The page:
I was recently browsing through the HCAI mandatory reporting data in England (as you do) and noticed that the increasing trend in E. coli BSIs and MSSA BSIs seems to be following a similar trajectory. Could the drivers of these two distinctly different organisms be similar?
The figure below shows the number of C. difficile infections, E. coli BSIs, MRSA BSIs, and MSSA BSIs reported in England via the mandatory reporting HCAI scheme.
Figure: Findings of the HCAI mandatory reporting scheme in England.
- It looks like MSSA BSI and coli BSI are rising at a very similar rate, in the backdrop of dramatic falls and then a plateau in C. difficile infection and MRSA BSI.
- There’s evidence of seasonality in coli BSI, but not in MSSA BSI.
- PHE don’t report on ‘Trust-attributed’ (i.e. post-48 hour) or ‘non-Trust-attributed’ for MSSA BSI and coli BSI in the publically available raw data (although they do in the annual epi summary, here – as you can see, both Trust and non-Trust attributed cases are rising).
- Could a common link driving both MSSA BSIs and coli BSIs be a reduction in antibiotic prescribing in the community (see ESPAUR report)? You’d like to think that the majority of reduced antibiotic use is inappropriately prescribed in the first place, but this will not always be the case.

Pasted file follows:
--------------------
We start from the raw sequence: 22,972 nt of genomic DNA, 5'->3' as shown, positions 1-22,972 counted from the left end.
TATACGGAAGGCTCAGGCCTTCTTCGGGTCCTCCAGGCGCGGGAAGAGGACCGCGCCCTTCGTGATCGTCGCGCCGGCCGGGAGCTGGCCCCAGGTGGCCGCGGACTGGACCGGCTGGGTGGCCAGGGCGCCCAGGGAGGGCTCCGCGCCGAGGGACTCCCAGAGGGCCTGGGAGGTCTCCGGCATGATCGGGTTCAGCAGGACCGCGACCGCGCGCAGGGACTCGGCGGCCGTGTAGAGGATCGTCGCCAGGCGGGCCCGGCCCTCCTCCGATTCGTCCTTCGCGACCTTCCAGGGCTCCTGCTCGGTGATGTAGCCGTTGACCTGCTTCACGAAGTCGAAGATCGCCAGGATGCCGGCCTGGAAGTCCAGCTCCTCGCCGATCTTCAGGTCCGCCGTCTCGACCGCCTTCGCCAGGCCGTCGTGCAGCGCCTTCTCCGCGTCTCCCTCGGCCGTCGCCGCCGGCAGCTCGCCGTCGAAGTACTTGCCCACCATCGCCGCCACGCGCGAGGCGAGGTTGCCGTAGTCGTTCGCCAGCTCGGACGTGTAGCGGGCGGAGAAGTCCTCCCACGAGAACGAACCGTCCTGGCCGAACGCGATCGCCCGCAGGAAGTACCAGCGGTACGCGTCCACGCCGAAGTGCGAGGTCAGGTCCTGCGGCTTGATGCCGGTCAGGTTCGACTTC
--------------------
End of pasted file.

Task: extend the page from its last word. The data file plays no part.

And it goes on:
- Or could this be changes in the population demographics (e.g. aging population), and more invasive procedures?
I would be interested to hear your views on why MSSA BSI and E. coli BSI seem to be rising, and whether there could be common drivers (that we can address).
2 thoughts on “What’s driving increases in MSSA BSI and E. coli BSI in England?”
Quite possibly the drivers in England are the same as the drivers in Wales. Our recent article in JHI (https://doi.org/10.1016/j.jhin.2018.04.009) shares our view that The E coli and MSSA bacteraemia, which we agree have the same trajectory, are due to the success of our sepsis programme. More blood cultures are being taken with a concomitant increase in the positives. However, the rate of positivity is not changing and it may be that we have to look for a smarter target than just counting specific organisms. We will be following the ratio of our positives to both total blood cultures and negative blood cultures. As we conclude, the current targets are simply setting the NHS up to fail. My personal view is that whipping us harder will not change reality.
Our health board has been looking at this for quite some time and have been actively taking our HCAI programme into the community with a lot of emphasis on appropriate urine sampling and UTI management. We hope to report further on this in due course.
Thanks Mike for this insightful comment – really interesting.